BAGHDAD — Four American soldiers were killed at a checkpoint in northern Iraq on Monday when a suicide car bomber attacked their vehicle, authorities said.
The U.S.-led Multi-National Corps in Iraq said that three soldiers died in the attack in the northern city of Mosul and a fourth later died of wounds. An interpreter also was killed, and two Iraqi police officers were wounded at the checkpoint.
Iraqi police said the suicide bomber attacked the American patrol in west Mosul around 12:40 p.m.
According to the Pentagon, Monday's attack was the deadliest since May 2, when four Marines were killed in a roadside bombing in Anbar, a western province that was once the heart of the Sunni insurgency.
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The security situation in Iraq has improved significantly in recent months, with few American casualties. However, Monday's attack highlights just how fragile the country remains after almost six years of sectarian bloodshed.
Despite the security clampdown, the city of Mosul remains something of a battleground where relations are uneasy between Arabs and Kurds.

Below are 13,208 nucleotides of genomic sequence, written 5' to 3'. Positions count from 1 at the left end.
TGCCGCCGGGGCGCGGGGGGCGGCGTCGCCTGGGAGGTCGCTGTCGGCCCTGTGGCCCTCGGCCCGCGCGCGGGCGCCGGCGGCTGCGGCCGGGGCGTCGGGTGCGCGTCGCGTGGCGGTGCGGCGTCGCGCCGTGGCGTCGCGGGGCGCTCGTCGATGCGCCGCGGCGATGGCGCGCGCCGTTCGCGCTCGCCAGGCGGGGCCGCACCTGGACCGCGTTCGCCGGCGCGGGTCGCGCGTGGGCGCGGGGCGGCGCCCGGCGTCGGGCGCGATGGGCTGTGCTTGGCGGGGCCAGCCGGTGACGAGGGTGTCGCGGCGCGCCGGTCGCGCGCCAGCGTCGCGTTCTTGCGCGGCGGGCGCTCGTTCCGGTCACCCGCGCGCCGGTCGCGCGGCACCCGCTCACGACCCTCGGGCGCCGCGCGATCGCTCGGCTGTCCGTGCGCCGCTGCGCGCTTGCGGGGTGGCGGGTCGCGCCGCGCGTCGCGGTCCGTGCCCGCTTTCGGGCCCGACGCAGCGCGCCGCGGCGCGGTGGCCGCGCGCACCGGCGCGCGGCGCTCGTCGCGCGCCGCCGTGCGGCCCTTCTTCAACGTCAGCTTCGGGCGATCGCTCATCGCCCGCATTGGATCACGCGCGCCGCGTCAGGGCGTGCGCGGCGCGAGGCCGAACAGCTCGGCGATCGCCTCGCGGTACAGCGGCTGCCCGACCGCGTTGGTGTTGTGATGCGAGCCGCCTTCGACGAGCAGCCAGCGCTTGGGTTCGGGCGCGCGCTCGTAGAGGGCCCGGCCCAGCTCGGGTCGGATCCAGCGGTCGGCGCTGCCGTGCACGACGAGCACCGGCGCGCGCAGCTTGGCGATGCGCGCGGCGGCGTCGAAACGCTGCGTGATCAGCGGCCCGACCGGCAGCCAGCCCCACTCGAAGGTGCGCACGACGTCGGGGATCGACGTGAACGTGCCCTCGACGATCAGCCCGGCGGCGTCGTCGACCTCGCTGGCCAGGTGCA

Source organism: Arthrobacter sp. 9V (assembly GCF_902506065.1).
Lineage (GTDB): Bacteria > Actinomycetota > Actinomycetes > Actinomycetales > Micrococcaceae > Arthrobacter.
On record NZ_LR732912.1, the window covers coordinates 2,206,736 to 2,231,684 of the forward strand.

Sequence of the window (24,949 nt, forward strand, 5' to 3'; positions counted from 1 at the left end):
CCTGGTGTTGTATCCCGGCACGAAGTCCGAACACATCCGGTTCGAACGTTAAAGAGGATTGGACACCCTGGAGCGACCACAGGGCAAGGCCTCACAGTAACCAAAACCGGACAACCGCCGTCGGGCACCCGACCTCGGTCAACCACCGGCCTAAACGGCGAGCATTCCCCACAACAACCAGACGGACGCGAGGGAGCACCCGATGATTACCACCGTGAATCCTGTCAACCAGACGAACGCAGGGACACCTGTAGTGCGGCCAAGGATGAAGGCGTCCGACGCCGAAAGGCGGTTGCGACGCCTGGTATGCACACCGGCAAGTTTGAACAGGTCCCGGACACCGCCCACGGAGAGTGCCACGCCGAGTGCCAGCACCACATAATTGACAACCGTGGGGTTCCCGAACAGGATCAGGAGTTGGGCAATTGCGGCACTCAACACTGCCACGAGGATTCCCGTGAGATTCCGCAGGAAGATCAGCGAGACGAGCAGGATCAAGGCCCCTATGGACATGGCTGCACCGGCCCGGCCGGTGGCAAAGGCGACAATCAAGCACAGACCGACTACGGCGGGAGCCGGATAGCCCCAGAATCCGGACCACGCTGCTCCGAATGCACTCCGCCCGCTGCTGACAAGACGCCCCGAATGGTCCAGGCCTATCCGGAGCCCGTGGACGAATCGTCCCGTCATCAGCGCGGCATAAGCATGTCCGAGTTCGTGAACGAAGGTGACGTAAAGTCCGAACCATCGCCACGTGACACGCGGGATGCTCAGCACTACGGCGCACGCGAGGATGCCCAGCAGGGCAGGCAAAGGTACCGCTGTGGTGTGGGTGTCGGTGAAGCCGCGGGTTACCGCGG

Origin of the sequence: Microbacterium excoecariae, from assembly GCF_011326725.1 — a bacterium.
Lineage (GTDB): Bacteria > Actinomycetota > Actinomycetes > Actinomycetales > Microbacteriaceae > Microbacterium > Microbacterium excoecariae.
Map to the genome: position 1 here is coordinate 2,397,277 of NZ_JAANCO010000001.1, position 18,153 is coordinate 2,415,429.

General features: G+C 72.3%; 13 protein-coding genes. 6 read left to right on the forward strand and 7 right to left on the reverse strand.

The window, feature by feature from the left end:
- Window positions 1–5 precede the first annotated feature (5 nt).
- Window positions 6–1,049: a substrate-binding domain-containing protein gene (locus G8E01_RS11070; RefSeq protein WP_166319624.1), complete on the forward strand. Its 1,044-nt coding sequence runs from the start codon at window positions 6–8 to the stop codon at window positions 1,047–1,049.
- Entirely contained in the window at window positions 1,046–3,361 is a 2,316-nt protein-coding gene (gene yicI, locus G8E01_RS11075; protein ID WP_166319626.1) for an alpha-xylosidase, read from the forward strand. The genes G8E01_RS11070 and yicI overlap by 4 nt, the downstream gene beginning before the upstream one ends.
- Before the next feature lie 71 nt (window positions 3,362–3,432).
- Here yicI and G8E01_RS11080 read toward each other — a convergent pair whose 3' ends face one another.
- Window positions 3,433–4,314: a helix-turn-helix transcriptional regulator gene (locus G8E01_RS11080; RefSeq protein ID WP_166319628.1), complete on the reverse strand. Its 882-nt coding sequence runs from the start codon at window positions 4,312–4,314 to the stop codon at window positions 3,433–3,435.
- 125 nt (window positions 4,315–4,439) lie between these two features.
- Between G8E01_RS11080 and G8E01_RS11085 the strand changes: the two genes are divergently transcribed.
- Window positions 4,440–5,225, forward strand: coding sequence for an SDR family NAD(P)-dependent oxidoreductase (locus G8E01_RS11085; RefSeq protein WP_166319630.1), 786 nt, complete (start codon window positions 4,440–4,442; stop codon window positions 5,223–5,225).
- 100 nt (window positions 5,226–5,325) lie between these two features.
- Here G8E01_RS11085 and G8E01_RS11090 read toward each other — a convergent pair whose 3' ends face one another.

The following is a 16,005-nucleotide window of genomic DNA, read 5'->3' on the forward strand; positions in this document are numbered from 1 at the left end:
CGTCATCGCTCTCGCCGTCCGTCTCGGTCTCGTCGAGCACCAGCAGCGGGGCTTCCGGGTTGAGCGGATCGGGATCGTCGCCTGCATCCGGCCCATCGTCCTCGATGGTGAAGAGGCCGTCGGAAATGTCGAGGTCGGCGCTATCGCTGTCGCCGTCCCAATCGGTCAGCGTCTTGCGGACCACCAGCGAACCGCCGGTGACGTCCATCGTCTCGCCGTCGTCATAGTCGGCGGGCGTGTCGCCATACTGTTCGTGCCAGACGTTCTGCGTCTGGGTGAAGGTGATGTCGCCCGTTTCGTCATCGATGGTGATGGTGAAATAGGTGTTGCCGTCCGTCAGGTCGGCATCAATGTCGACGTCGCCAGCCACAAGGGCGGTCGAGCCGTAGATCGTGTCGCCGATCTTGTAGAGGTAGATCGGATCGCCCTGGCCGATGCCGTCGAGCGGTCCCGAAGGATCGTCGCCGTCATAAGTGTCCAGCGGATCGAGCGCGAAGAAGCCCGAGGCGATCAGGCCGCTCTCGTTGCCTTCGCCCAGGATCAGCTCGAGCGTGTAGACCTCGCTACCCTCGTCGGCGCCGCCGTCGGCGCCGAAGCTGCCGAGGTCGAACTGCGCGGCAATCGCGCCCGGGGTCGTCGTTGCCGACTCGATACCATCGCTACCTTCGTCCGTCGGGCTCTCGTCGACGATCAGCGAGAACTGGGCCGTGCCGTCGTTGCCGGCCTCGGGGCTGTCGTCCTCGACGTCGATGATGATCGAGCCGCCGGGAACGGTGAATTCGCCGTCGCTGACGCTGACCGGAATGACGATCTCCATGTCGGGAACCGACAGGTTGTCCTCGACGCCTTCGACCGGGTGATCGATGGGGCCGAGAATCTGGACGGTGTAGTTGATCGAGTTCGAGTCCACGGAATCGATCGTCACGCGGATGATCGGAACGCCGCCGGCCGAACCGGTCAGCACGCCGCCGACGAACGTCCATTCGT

Tensions ran especially high on Jan. 31, when Iraq held provincial elections for 14 of its 18 provinces. In Nineveh, where Mosul is, the Kurdish parties in power were defeated by the Sunni Arab nationalist party al Hadbaa, which garnered 48.8 percent of the vote.
Monday was a violent day in Mosul.
Two children were wounded in a roadside bombing, and a mortar attack in downtown Mosul killed three people, two of whom were police officers. Seven others, including a police officer, were wounded.
Separately, seven people were wounded Monday evening in northern Baghdad in a mortar attack. In the southern port city of Najaf, a roadside bomb blew up in front of a police official's home, but no casualties were reported.
The names of the U.S. soldiers who died are being withheld until their families are notified.
(Daniel is a staff writer for The Miami Herald.)
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